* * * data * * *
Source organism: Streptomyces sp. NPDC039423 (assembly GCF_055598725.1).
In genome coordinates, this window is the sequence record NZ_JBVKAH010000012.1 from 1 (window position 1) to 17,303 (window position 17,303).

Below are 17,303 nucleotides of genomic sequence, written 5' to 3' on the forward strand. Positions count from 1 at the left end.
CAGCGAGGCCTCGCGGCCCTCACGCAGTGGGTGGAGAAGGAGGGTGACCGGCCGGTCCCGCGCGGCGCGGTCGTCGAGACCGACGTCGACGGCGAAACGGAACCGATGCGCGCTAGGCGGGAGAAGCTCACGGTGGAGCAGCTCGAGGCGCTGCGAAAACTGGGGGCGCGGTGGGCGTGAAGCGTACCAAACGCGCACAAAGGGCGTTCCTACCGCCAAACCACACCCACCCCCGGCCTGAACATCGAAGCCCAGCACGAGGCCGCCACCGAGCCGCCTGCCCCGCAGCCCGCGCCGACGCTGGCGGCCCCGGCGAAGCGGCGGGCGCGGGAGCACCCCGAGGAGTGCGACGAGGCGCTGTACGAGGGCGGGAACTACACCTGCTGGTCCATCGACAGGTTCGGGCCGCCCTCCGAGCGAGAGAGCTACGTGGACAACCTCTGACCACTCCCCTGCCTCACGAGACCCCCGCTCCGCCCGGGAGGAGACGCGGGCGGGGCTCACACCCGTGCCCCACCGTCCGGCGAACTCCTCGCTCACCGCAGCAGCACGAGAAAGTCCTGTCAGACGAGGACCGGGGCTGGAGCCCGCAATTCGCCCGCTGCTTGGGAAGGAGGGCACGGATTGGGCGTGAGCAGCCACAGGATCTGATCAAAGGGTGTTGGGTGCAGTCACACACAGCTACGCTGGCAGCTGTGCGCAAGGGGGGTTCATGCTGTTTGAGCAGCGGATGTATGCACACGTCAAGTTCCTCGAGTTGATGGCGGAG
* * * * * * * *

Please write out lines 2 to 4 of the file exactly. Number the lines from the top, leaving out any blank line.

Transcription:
In genome coordinates, this window is the sequence record NZ_JBVKAH010000012.1 from 1 (window position 1) to 17,303 (window position 17,303).

Below are 17,303 nucleotides of genomic sequence, written 5' to 3' on the forward strand. Positions count from 1 at the left end.
CAGCGAGGCCTCGCGGCCCTCACGCAGTGGGTGGAGAAGGAGGGTGACCGGCCGGTCCCGCGCGGCGCGGTCGTCGAGACCGACGTCGACGGCGAAACGGAACCGATGCGCGCTAGGCGGGAGAAGCTCACGGTGGAGCAGCTCGAGGCGCTGCGAAAACTGGGGGCGCGGTGGGCGTGAAGCGTACCAAACGCGCACAAAGGGCGTTCCTACCGCCAAACCACACCCACCCCCGGCCTGAACATCGAAGCCCAGCACGAGGCCGCCACCGAGCCGCCTGCCCCGCAGCCCGCGCCGACGCTGGCGGCCCCGGCGAAGCGGCGGGCGCGGGAGCACCCCGAGGAGTGCGACGAGGCGCTGTACGAGGGCGGGAACTACACCTGCTGGTCCATCGACAGGTTCGGGCCGCCCTCCGAGCGAGAGAGCTACGTGGACAACCTCTGACCACTCCCCTGCCTCACGAGACCCCCGCTCCGCCCGGGAGGAGACGCGGGCGGGGCTCACACCCGTGCCCCACCGTCCGGCGAACTCCTCGCTCACCGCAGCAGCACGAGAAAGTCCTGTCAGACGAGGACCGGGGCTGGAGCCCGCAATTCGCCCGCTGCTTGGGAAGGAGGGCACGGATTGGGCGTGAGCAGCCACAGGATCTGATCAAAGGGTGTTGGGTGCAGTCACACACAGCTACGCTGGCAGCTGTGCGCAAGGGGGGTTCATGCTGTTTGAGCAGCGGATGTATGCACACGTCAAGTTCCTCGAGTTGATGGCGGAG